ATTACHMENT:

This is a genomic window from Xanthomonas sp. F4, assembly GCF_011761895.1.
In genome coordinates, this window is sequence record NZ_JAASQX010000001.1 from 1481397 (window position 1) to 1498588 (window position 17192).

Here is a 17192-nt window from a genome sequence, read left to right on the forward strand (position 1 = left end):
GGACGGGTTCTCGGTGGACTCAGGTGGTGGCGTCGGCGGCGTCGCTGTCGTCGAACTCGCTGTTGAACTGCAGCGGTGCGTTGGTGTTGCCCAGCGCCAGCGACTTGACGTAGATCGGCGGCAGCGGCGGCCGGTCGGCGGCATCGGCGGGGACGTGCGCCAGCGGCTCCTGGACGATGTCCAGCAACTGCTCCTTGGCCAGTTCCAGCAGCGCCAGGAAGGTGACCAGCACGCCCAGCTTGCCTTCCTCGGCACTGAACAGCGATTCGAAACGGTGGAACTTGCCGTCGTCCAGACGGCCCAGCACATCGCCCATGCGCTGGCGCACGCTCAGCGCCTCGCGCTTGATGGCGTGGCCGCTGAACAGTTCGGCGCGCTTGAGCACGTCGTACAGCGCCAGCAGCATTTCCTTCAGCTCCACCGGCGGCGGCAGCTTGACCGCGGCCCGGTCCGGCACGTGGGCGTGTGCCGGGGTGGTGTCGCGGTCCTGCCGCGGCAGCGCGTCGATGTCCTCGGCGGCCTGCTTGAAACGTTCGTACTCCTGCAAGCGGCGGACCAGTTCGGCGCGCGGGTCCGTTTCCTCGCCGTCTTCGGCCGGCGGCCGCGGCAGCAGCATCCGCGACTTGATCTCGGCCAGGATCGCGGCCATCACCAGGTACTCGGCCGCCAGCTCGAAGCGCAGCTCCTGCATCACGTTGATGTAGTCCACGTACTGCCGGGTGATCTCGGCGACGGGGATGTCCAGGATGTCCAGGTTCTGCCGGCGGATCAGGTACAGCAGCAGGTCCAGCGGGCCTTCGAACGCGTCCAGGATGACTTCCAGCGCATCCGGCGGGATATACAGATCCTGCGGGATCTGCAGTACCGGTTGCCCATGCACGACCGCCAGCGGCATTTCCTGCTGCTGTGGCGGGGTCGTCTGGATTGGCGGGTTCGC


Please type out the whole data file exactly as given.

This is a genomic window from Xanthomonas sp. F4, assembly GCF_011761895.1.
In genome coordinates, this window is sequence record NZ_JAASQX010000001.1 from 1481397 (window position 1) to 1498588 (window position 17192).

Here is a 17192-nt window from a genome sequence, read left to right on the forward strand (position 1 = left end):
GGACGGGTTCTCGGTGGACTCAGGTGGTGGCGTCGGCGGCGTCGCTGTCGTCGAACTCGCTGTTGAACTGCAGCGGTGCGTTGGTGTTGCCCAGCGCCAGCGACTTGACGTAGATCGGCGGCAGCGGCGGCCGGTCGGCGGCATCGGCGGGGACGTGCGCCAGCGGCTCCTGGACGATGTCCAGCAACTGCTCCTTGGCCAGTTCCAGCAGCGCCAGGAAGGTGACCAGCACGCCCAGCTTGCCTTCCTCGGCACTGAACAGCGATTCGAAACGGTGGAACTTGCCGTCGTCCAGACGGCCCAGCACATCGCCCATGCGCTGGCGCACGCTCAGCGCCTCGCGCTTGATGGCGTGGCCGCTGAACAGTTCGGCGCGCTTGAGCACGTCGTACAGCGCCAGCAGCATTTCCTTCAGCTCCACCGGCGGCGGCAGCTTGACCGCGGCCCGGTCCGGCACGTGGGCGTGTGCCGGGGTGGTGTCGCGGTCCTGCCGCGGCAGCGCGTCGATGTCCTCGGCGGCCTGCTTGAAACGTTCGTACTCCTGCAAGCGGCGGACCAGTTCGGCGCGCGGGTCCGTTTCCTCGCCGTCTTCGGCCGGCGGCCGCGGCAGCAGCATCCGCGACTTGATCTCGGCCAGGATCGCGGCCATCACCAGGTACTCGGCCGCCAGCTCGAAGCGCAGCTCCTGCATCACGTTGATGTAGTCCACGTACTGCCGGGTGATCTCGGCGACGGGGATGTCCAGGATGTCCAGGTTCTGCCGGCGGATCAGGTACAGCAGCAGGTCCAGCGGGCCTTCGAACGCGTCCAGGATGACTTCCAGCGCATCCGGCGGGATATACAGATCCTGCGGGATCTGCAGTACCGGTTGCCCATGCACGACCGCCAGCGGCATTTCCTGCTGCTGTGGCGGGGTCGTCTGGATTGGCGGGTTCGC